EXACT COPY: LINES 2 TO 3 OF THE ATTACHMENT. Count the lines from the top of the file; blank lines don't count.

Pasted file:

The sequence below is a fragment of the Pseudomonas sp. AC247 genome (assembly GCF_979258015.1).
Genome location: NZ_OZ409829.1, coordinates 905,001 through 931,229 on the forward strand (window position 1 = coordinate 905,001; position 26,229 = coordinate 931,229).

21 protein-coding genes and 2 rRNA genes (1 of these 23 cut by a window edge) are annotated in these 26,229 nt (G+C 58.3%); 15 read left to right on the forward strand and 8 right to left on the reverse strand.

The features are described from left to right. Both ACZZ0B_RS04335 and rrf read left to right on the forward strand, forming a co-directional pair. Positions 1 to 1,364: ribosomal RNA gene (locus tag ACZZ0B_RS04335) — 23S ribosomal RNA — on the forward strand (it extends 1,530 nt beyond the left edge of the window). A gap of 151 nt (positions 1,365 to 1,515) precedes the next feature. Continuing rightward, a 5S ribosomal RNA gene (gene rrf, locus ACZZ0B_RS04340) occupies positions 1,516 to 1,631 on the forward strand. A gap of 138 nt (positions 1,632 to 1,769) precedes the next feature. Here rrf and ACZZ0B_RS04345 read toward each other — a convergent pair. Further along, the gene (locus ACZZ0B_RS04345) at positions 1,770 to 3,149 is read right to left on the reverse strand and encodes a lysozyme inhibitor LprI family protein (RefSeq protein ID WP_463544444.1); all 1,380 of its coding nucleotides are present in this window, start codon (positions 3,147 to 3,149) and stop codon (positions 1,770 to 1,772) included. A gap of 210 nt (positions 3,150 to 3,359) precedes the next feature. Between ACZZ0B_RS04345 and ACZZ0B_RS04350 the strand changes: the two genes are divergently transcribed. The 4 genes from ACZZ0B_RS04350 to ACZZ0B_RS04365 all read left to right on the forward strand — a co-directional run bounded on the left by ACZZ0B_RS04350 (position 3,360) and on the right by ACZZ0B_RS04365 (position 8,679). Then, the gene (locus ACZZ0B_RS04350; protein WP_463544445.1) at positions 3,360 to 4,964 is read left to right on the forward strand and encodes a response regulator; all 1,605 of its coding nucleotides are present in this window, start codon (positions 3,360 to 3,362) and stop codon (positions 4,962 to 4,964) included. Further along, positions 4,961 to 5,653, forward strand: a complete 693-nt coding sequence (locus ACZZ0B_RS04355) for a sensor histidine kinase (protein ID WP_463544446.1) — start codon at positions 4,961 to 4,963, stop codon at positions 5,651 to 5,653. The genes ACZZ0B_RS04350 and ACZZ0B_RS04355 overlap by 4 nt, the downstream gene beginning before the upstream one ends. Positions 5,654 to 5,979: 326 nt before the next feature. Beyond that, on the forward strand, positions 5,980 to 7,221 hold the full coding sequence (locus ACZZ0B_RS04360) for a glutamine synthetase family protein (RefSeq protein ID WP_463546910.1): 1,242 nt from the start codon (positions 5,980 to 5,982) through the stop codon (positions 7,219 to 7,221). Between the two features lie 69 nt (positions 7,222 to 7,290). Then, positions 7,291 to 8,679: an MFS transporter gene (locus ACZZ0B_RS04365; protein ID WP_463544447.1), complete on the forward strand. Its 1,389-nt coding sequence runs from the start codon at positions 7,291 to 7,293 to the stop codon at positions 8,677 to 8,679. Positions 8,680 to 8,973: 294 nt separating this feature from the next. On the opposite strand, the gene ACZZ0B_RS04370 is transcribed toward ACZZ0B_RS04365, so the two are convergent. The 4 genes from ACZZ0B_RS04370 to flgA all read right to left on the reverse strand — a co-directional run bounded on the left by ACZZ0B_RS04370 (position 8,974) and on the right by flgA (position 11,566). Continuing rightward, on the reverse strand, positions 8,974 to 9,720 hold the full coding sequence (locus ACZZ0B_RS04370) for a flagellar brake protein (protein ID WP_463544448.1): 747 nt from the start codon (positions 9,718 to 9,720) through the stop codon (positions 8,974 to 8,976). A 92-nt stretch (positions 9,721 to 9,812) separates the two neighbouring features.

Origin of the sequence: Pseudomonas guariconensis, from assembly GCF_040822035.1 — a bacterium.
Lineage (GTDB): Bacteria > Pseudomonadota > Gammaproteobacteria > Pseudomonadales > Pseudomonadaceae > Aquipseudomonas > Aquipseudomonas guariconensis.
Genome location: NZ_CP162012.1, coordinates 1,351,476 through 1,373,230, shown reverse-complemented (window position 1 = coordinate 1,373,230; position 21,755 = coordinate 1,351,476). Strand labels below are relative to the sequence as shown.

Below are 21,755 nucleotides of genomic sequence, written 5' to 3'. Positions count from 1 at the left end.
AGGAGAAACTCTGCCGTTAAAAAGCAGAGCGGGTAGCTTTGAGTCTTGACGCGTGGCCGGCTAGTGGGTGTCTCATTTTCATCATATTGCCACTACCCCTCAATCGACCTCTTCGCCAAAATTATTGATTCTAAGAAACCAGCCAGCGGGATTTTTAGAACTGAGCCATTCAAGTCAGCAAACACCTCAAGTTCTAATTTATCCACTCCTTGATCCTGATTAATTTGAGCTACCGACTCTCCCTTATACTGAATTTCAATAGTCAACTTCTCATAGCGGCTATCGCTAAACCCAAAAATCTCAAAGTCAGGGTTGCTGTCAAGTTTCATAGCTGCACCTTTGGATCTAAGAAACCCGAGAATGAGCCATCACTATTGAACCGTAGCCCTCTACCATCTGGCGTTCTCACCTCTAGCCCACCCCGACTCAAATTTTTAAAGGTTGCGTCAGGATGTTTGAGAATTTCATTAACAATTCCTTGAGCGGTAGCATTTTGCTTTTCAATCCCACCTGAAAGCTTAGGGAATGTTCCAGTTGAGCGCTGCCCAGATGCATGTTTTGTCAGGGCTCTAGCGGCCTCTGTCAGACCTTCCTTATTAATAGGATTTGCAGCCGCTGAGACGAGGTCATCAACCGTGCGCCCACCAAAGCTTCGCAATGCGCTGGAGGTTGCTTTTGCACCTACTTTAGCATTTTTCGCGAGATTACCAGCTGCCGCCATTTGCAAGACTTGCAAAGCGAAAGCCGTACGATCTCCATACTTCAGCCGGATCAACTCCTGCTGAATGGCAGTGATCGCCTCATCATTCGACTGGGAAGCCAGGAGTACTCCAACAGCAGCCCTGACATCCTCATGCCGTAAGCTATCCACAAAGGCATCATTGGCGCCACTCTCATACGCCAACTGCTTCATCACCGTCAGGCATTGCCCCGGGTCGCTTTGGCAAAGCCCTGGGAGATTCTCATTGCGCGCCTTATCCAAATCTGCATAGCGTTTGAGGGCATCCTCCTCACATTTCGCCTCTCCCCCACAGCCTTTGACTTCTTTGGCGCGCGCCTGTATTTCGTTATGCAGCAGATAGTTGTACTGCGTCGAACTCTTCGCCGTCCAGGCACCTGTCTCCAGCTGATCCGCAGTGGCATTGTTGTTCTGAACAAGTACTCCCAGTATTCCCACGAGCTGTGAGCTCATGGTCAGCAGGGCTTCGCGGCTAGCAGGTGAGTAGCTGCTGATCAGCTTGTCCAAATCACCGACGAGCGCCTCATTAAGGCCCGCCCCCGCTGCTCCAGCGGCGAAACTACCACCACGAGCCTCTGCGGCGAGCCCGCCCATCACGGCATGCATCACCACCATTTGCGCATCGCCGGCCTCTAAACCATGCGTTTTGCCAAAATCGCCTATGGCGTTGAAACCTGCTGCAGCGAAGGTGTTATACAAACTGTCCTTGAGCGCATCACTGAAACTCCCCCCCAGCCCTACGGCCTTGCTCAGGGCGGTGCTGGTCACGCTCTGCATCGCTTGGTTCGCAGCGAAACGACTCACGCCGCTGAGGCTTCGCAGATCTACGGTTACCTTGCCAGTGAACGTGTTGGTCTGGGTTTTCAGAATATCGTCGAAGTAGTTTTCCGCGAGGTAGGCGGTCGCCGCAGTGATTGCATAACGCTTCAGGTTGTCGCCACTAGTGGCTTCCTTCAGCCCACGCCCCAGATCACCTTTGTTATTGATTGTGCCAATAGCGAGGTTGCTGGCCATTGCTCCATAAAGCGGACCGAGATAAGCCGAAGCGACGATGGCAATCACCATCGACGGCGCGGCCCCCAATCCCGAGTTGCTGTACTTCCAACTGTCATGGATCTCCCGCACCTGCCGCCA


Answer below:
Genome location: NZ_OZ409829.1, coordinates 905,001 through 931,229 on the forward strand (window position 1 = coordinate 905,001; position 26,229 = coordinate 931,229).

21 protein-coding genes and 2 rRNA genes (1 of these 23 cut by a window edge) are annotated in these 26,229 nt (G+C 58.3%); 15 read left to right on the forward strand and 8 right to left on the reverse strand.